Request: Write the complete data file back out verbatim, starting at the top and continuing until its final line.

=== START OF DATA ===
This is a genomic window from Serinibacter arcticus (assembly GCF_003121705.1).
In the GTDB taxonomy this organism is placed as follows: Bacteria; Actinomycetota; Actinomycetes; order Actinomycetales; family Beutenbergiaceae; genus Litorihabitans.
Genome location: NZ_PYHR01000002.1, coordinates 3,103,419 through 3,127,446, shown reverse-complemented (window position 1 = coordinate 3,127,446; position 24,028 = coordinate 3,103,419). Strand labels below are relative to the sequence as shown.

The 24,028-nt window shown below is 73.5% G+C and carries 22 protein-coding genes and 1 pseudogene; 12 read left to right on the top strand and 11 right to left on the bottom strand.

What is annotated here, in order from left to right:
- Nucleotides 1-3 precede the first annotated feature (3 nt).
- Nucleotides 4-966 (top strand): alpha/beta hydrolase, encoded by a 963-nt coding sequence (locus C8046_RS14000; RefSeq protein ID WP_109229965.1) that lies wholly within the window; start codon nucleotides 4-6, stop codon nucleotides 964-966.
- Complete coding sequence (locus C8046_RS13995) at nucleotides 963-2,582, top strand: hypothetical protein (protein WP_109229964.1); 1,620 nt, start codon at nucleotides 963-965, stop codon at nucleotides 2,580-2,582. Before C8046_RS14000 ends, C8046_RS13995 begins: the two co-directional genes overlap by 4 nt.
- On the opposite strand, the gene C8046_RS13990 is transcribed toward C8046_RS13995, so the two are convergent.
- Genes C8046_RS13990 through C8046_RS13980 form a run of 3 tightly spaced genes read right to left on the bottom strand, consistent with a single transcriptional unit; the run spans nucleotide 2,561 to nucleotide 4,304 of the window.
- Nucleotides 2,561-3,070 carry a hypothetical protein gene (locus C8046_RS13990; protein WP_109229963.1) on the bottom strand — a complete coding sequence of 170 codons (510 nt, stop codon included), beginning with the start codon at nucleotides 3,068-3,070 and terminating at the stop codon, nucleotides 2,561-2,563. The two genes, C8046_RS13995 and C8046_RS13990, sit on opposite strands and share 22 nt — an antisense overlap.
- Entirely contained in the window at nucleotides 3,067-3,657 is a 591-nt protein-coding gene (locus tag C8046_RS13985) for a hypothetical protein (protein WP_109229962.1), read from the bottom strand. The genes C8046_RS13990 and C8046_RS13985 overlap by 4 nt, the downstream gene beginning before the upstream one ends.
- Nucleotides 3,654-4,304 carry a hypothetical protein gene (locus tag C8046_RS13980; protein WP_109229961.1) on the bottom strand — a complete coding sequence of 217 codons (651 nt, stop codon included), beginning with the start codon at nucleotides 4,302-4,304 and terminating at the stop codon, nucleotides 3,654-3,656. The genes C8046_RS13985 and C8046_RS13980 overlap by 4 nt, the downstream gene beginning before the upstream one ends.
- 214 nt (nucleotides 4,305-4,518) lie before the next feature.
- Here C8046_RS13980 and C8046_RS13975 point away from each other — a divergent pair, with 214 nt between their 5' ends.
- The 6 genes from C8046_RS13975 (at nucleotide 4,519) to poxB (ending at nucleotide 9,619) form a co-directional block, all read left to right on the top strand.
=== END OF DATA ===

This is a genomic window from Serinibacter arcticus (assembly GCF_003121705.1).
In the GTDB taxonomy this organism is placed as follows: Bacteria; Actinomycetota; Actinomycetes; order Actinomycetales; family Beutenbergiaceae; genus Litorihabitans.
Genome location: NZ_PYHR01000002.1, coordinates 3,103,419 through 3,127,446, shown reverse-complemented (window position 1 = coordinate 3,127,446; position 24,028 = coordinate 3,103,419). Strand labels below are relative to the sequence as shown.

The 24,028-nt window shown below is 73.5% G+C and carries 22 protein-coding genes and 1 pseudogene; 12 read left to right on the top strand and 11 right to left on the bottom strand.

What is annotated here, in order from left to right:
- Nucleotides 1-3 precede the first annotated feature (3 nt).
- Nucleotides 4-966 (top strand): alpha/beta hydrolase, encoded by a 963-nt coding sequence (locus C8046_RS14000; RefSeq protein ID WP_109229965.1) that lies wholly within the window; start codon nucleotides 4-6, stop codon nucleotides 964-966.
- Complete coding sequence (locus C8046_RS13995) at nucleotides 963-2,582, top strand: hypothetical protein (protein WP_109229964.1); 1,620 nt, start codon at nucleotides 963-965, stop codon at nucleotides 2,580-2,582. Before C8046_RS14000 ends, C8046_RS13995 begins: the two co-directional genes overlap by 4 nt.
- On the opposite strand, the gene C8046_RS13990 is transcribed toward C8046_RS13995, so the two are convergent.
- Genes C8046_RS13990 through C8046_RS13980 form a run of 3 tightly spaced genes read right to left on the bottom strand, consistent with a single transcriptional unit; the run spans nucleotide 2,561 to nucleotide 4,304 of the window.
- Nucleotides 2,561-3,070 carry a hypothetical protein gene (locus C8046_RS13990; protein WP_109229963.1) on the bottom strand — a complete coding sequence of 170 codons (510 nt, stop codon included), beginning with the start codon at nucleotides 3,068-3,070 and terminating at the stop codon, nucleotides 2,561-2,563. The two genes, C8046_RS13995 and C8046_RS13990, sit on opposite strands and share 22 nt — an antisense overlap.
- Entirely contained in the window at nucleotides 3,067-3,657 is a 591-nt protein-coding gene (locus tag C8046_RS13985) for a hypothetical protein (protein WP_109229962.1), read from the bottom strand. The genes C8046_RS13990 and C8046_RS13985 overlap by 4 nt, the downstream gene beginning before the upstream one ends.
- Nucleotides 3,654-4,304 carry a hypothetical protein gene (locus tag C8046_RS13980; protein WP_109229961.1) on the bottom strand — a complete coding sequence of 217 codons (651 nt, stop codon included), beginning with the start codon at nucleotides 4,302-4,304 and terminating at the stop codon, nucleotides 3,654-3,656. The genes C8046_RS13985 and C8046_RS13980 overlap by 4 nt, the downstream gene beginning before the upstream one ends.
- 214 nt (nucleotides 4,305-4,518) lie before the next feature.
- Here C8046_RS13980 and C8046_RS13975 point away from each other — a divergent pair, with 214 nt between their 5' ends.
- The 6 genes from C8046_RS13975 (at nucleotide 4,519) to poxB (ending at nucleotide 9,619) form a co-directional block, all read left to right on the top strand.